____. ‘Letters, notes, and answers to correspondents.’ British Medical Journal, January 1880.

____. ‘Revue des journaux et sociétés savantes execution de Languille. Observation prise immédiatement après décapitation. Communiquée à la Société de médecine du Loiret le 19 juillet 1905…’ Archives de l’Anthropologie Criminelle, de Criminologie et de Psychologie Normale et Pathologique. Volume 20 (1905).

____. ‘Special correspondence. Paris.’ British Medical Journal, 13 December 1879.

‘A medical man’. ‘A theory of the Whitechapel murders.’ Evening News, 15 October 1888.

M. Auberive. Anecdotes sur les Décapités. Paris: Sobry, 1796.

Walter Benjamin. The Work of Art in the Age of its Technological Reproducibility, and Other Writings on Media. Cambridge [MA]: Harvard University Press, 2008.

John Wilson Croker. History of the Guillotine. Revised from the ‘Quarterly Review’. London: John Murray, 1853.

Everard & G. Decaisne. ‘Expériences physiologiques sur un décapité.’ Gazette Médicale de Paris, 1879.

Nina Rattner Gelbart. ‘The blonding of Charlotte Corday.’ Eighteenth Century Studies vol.38 (2004).

Daniel Gerould. Guillotine. Its Legend and Lore. New York: Blast Books, 1993.

Louis Labarre. Antoine Wiertz: Etude Biographique Avec les Lettres de l’Artiste et la Photographie du Patrocle. Brussels: Muequardt, 1867.

John Laurence. A History of Capital Punishment. New York: Citadel Press, 1960.

Marc Metdepenningen. ‘L’effroyable triple crime de la place Saint-Géry.’ Le Soir (Brussels), 12 July 2006.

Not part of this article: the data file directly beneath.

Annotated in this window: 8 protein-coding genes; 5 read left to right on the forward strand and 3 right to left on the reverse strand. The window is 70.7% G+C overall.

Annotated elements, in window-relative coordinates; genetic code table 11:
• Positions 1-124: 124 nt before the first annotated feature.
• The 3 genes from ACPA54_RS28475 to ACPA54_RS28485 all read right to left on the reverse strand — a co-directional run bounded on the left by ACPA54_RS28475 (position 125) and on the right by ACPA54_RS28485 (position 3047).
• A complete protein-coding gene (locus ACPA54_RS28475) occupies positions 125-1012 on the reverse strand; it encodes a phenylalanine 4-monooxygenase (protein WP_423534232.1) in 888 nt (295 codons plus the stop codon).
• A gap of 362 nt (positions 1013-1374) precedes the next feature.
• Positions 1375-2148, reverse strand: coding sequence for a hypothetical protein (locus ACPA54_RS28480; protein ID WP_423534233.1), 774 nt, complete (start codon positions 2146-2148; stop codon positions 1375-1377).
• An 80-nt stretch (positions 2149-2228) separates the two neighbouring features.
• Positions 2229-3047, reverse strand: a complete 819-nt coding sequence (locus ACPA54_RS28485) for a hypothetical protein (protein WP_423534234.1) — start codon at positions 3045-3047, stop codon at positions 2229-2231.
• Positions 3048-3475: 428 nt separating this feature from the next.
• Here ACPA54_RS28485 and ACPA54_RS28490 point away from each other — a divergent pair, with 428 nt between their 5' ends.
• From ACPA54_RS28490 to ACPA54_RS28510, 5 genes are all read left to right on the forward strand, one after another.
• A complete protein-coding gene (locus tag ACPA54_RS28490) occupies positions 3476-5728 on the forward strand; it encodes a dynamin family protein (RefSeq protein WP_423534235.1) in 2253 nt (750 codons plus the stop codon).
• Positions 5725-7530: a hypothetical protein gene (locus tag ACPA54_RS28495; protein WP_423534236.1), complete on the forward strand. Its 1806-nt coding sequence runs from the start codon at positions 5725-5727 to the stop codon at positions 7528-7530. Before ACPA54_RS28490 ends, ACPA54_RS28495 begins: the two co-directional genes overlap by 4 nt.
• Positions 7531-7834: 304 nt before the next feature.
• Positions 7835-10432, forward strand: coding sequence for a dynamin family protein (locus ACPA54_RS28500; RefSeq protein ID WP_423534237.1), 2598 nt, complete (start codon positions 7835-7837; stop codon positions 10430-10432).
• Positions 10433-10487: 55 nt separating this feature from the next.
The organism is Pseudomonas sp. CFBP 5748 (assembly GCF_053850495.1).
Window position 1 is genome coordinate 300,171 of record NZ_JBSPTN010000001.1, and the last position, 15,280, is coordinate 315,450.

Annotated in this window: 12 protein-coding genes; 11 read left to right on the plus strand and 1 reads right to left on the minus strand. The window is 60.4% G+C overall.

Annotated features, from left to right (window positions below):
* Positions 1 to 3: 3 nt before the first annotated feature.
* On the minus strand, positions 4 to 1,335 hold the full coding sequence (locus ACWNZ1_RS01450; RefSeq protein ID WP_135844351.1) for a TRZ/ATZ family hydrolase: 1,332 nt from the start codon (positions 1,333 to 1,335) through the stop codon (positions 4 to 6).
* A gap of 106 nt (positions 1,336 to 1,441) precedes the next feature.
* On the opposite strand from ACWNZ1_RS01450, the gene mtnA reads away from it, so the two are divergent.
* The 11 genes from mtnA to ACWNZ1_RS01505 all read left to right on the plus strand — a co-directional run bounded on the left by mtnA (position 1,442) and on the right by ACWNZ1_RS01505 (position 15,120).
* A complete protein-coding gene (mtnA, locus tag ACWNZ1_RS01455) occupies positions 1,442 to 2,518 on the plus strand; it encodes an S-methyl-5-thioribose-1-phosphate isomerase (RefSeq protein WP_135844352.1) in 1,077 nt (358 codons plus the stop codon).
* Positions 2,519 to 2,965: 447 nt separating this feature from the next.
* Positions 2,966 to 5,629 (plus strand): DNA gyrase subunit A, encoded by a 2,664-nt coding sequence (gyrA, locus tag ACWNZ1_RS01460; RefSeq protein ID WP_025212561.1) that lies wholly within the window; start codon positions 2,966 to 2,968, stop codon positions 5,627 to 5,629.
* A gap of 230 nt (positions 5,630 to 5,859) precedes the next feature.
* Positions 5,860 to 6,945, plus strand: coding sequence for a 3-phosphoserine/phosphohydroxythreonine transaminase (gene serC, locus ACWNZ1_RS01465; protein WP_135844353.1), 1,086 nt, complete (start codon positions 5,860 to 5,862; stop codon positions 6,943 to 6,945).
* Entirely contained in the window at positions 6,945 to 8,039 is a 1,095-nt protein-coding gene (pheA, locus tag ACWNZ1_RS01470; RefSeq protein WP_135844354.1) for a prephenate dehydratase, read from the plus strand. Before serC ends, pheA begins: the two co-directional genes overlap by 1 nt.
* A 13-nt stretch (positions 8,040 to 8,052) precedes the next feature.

Alfred Morain. The Underworld of Paris: Secrets of the Sûreté. London: Jarrolds, 1930.

Leslie Shepard [ed]. The Encyclopedia of Occultism and Parapsychology. Detroit: Gale Research, 1984.

Philip Smith. Punishment and Culture. Chicago: University of Chicago Press, 2008.

Harry E. Stewart. ‘Jean Genet’s favourite murders.’ The French Review vol.60 no.5 (1987)

Ferdinand Van der Haeghen. Bibliographie Gantoise. Recherches Sur la Vie et les Travaux des Imprimeurs de Gand (1483-1850). Ghent: privately published, 1860.

Jan Verplaetse. Localizing the Moral Sense: Neuroscience and the Search for the Cerebral Seat of Morality, 1800-1930. Dordrecht: Springer, 2009.

Antoine Joseph Wiertz. Oeuvres Littéraires. Brussels: Parent et Fils, 1869.

Louis Watteau. Catalogue Raisoné du Musée Wiertz. Brussels: Musées Royeux des Beaux-Arts de Belgique, 1865.

Andrew Wilson. ‘Leaves from the notebook of a naturalist.’ Part X.  The Living Age, vol.31, 1851.

The parting of the ways

Attentive readers will have noticed that this blog has been drifting off topic of late, featuring an increasing number of historical posts of only marginal interest to Forteans. I’m addressing this problem with the launch of a sister blog that will be devoted solely to my historical stuff, and you can find it here. There will be a fair bit of duplication between the two sites – when I write about a historical topic that has relevance here, I’ll cross-post the material, and vice versa. But you’ll also find some exclusive stuff on the new site: a post on Japanese sea-drifters here, one on the loneliest shop in the world there.

Inevitably there will be a slight falling off in posting at AFITA – you’ll have noticed that already, too. Most of my stuff is quite heavily researched, and experience suggests that I can’t realistically expect to write more than two to three posts a month in total. All in all, though, I expect to actually write a little more, not least because there are just so many amazing things I want to cover. So, coming soon on A Fortean in the Archives: Slavomir Rawicz’s The Long Walk, with its dubious claimed Yeti sighting. And coming up on A Blast from the Past: a Russian prince on a Wichita road gang.

See you on both sides of the great divide, I hope.